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From Jabbar Azam <>
Subject Re: Wide rows best practices and GC impact
Date Thu, 04 Dec 2014 09:43:03 GMT

I saw this earlier yesterday but didn't want to reply because I didn't know
what the cause was.

Basically I using wide rows with cassandra 1.x and was inserting data
constantly. After about 18 hours the JVM would crash with a dump file. For
some reason I removed the compaction throttling and the problem
disappeared. I've never really found out what the root cause was.

On Thu Dec 04 2014 at 2:49:57 AM Gianluca Borello <>

> Thanks Robert, I really appreciate your help!
> I'm still unsure why Cassandra 2.1 seem to perform much better in that
> same scenario (even setting the same values of compaction threshold and
> number of compactors), but I guess we'll revise when we'll decide to
> upgrade 2.1 in production.
> On Dec 3, 2014 6:33 PM, "Robert Coli" <> wrote:
> >
> > On Tue, Dec 2, 2014 at 5:01 PM, Gianluca Borello <>
> wrote:
> >>
> >> We mainly store time series-like data, where each data point is a
> binary blob of 5-20KB. We use wide rows, and try to put in the same row all
> the data that we usually need in a single query (but not more than that).
> As a result, our application logic is very simple (since we have to do just
> one query to read the data on average) and read/write response times are
> very satisfactory. This is a cfhistograms and a cfstats of our heaviest CF:
> >
> >
> > 100mb is not HYOOOGE but is around the size where large rows can cause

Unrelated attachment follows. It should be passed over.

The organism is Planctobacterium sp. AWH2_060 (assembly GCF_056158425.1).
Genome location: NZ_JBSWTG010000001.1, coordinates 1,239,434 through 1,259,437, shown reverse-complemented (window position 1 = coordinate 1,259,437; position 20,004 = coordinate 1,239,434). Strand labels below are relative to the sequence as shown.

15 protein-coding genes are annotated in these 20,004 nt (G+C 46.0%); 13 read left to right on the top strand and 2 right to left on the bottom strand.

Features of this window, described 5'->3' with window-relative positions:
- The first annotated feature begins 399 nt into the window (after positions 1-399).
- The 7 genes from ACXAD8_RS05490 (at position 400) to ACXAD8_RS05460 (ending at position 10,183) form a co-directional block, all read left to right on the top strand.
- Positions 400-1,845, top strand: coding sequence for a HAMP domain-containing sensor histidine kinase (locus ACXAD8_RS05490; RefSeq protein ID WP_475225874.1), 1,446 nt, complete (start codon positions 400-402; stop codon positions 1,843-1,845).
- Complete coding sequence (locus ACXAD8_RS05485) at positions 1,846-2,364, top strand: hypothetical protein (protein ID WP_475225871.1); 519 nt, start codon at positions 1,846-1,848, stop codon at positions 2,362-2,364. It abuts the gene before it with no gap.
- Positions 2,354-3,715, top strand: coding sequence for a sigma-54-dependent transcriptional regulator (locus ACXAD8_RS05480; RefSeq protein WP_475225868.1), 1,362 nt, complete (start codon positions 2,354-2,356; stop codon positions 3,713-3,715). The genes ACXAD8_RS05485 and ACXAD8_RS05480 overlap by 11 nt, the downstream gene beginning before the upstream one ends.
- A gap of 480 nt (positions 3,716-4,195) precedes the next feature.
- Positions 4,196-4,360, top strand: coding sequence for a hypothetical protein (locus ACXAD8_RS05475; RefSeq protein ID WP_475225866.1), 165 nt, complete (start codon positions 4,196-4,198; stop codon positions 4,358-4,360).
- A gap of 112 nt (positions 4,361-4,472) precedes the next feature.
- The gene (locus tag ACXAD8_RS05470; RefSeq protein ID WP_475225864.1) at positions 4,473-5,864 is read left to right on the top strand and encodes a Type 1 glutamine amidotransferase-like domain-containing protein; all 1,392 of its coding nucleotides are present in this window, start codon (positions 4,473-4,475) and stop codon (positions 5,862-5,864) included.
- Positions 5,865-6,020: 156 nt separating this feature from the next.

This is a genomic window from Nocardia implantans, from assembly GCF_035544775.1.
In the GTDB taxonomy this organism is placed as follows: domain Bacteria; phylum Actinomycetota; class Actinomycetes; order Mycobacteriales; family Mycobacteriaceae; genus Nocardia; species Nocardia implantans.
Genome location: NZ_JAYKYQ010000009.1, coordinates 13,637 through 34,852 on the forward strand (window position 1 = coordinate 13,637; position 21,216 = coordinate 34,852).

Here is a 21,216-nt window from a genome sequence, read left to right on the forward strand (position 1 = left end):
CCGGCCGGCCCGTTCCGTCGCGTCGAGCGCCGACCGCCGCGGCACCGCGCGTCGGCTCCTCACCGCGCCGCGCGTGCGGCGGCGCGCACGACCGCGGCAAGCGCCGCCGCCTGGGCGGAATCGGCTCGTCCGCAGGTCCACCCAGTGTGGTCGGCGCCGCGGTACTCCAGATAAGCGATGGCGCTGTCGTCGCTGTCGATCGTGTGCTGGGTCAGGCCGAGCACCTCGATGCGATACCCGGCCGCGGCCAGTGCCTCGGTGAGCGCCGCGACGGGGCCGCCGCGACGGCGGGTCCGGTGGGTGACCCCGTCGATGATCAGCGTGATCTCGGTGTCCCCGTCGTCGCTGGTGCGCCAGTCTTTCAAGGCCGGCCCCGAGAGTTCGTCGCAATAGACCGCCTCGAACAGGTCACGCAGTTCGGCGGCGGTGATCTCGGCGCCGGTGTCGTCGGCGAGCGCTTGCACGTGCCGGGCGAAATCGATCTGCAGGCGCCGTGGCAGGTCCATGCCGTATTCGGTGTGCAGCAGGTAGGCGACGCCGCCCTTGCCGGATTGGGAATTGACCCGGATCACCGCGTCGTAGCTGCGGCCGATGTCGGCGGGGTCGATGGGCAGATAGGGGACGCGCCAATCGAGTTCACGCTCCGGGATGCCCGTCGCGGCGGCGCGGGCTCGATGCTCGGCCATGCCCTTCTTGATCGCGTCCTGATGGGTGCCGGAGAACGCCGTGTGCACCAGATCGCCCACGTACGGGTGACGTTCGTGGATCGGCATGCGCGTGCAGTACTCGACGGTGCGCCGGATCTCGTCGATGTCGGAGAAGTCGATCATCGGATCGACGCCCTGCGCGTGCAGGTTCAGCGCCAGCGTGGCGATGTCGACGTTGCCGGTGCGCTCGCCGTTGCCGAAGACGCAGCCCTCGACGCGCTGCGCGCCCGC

> heap pressure.
> >
> > You seem to be unclear on the implications of pending compactions,
> however.
> >
> > Briefly, pending compactions indicate that you have more SSTables than
> you "should". As compaction both merges row versions and reduces the number
> of SSTables, a high number of pending compactions causes problems
> associated with both having too many row versions ("fragmentation") and a
> large number of SSTables (per-SSTable heap/memory (depending on version)
> overhead like bloom filters and index samples). In your case, it seems the
> problem is probably just the compaction throttle being too low.
> >
> > My conjecture is that, given your normal data size and read/write
> workload, you are relatively close to "GC pre-fail" when compaction is
> working. When it stops working, you relatively quickly get into a state
> where you exhaust heap because you have too many SSTables.
> >
> > =Rob
> >
> > PS - Given 30GB of RAM on the machine, you could consider investigating
> "large-heap" configurations, rbranson from Instagram has some slides out
> there on the topic. What you pay is longer stop the world GCs, IOW latency
> if you happen to be talking to a replica node when it pauses.
> >

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